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This is only mildly related to transportation, but my love of alternative transportation is strongest in non-motorized modes like biking and walking.  Getting people up and moving instead of driving everywhere solves so man issues it’s amazing.  Of course there is the transportation aspect: less congestion, easier maintained roads, etc.  And there is the environmental impact of less pollution and fossil fuel use.  But what really moves me is how much  healthier we could be if we added more self-powered transportation to the mix.

The health benefits are obvious: more movement, more exercise, more healthy lifestyle.  It’s hard to argue with that.  But thinking in terms of the healthcare debate currently raging in Washington, what can we say about the broader impacts of a more active transportation culture?  I’m going to revert to some Danish information here since I am familiar with it and cycling is a strong part of the Danish culture.

The City of Copenhagen developed a cost-benefit analysis methodology to assess the relative value of its many cycling projects.  As part of this methodology a model was used to calculate the health-related benefits of cycling.  According to the Bicycle Account 2010, biking in Copenhagen creates major economic improvements through increased health and reduced costs of transportation-related accidents.  Taking into account factors such as transport costs, security, comfort, branding/tourism, transport times, and health, biking results in a net social gain of $0.33/mi (DKK 1.22/km) whereas driving results in a net social loss of about $0.18/mi (DKK 0.69/km).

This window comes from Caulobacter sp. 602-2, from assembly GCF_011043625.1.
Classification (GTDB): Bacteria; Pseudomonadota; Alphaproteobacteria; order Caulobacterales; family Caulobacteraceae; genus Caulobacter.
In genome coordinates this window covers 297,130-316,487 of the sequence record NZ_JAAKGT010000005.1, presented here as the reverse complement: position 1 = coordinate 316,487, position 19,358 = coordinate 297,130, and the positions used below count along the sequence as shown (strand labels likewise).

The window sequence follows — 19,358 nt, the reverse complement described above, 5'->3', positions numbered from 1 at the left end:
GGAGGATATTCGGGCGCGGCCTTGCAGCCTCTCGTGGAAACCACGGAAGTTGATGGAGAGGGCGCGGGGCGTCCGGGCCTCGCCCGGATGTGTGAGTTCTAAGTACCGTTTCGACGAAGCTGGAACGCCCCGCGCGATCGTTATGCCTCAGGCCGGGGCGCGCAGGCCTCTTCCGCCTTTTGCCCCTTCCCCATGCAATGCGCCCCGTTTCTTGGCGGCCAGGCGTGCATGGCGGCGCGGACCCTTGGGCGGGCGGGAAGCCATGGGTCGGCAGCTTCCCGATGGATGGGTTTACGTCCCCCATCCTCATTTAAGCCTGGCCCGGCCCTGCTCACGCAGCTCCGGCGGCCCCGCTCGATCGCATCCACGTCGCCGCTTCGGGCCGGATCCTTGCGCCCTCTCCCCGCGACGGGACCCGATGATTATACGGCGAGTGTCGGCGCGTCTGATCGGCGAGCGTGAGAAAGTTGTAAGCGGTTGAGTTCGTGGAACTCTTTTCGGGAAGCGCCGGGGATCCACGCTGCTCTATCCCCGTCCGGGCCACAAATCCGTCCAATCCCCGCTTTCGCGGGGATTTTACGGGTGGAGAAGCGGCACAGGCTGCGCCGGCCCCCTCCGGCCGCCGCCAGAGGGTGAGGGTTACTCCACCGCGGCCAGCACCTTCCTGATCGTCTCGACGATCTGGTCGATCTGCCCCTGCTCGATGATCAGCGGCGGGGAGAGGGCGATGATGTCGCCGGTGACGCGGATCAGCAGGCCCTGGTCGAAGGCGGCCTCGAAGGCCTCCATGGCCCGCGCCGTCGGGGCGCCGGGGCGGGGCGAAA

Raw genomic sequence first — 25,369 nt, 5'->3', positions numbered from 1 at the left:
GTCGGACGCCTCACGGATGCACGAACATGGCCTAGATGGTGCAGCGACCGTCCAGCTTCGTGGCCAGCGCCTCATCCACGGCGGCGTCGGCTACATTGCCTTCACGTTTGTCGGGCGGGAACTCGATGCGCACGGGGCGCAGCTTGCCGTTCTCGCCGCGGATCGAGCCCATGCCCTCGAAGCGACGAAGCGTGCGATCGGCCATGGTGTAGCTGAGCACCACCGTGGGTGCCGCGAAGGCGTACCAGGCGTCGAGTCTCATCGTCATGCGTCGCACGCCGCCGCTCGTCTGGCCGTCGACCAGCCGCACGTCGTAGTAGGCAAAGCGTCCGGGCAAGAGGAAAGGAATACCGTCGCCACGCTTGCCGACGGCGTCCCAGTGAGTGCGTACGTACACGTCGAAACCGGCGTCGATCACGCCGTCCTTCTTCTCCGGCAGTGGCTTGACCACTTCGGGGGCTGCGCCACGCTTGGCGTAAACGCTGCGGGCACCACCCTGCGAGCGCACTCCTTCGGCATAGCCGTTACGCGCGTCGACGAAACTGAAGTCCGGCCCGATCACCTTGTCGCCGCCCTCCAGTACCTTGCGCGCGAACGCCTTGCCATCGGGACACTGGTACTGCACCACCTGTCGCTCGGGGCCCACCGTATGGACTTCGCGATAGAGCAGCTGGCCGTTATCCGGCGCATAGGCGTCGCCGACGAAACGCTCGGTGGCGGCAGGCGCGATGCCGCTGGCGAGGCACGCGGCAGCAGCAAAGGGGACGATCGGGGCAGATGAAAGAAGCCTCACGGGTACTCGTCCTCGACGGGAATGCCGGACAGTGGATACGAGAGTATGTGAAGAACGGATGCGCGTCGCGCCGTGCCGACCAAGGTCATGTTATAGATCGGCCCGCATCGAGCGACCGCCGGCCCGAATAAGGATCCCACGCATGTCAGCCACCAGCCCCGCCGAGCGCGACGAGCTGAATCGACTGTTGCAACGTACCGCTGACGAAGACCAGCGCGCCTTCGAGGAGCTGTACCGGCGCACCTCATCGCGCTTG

The health benefits themselves were found to be much greater.  The added trip times, convenience, etc. distracts from the amazing health benefits which, alone, are much higher.  The total health benefit of a mile of cycling is estimated at around  $1.27 (DKK 4.72).

Perhaps reforming healthcare is not the best first step in addressing soaring healthcare costs.  Like limiting medical practice, patients’ health insurance plans, or lack thereof, might not be the main source of our nation’s ridiculously high medical expenses.  Getting people off the couch and out of the driver’s seat is a daunting task, especially in the remote regions of our nation.  But no doubt with the right support and proper planning and implementation a new take on American transportation might just levy some of the strain on our healthcare system.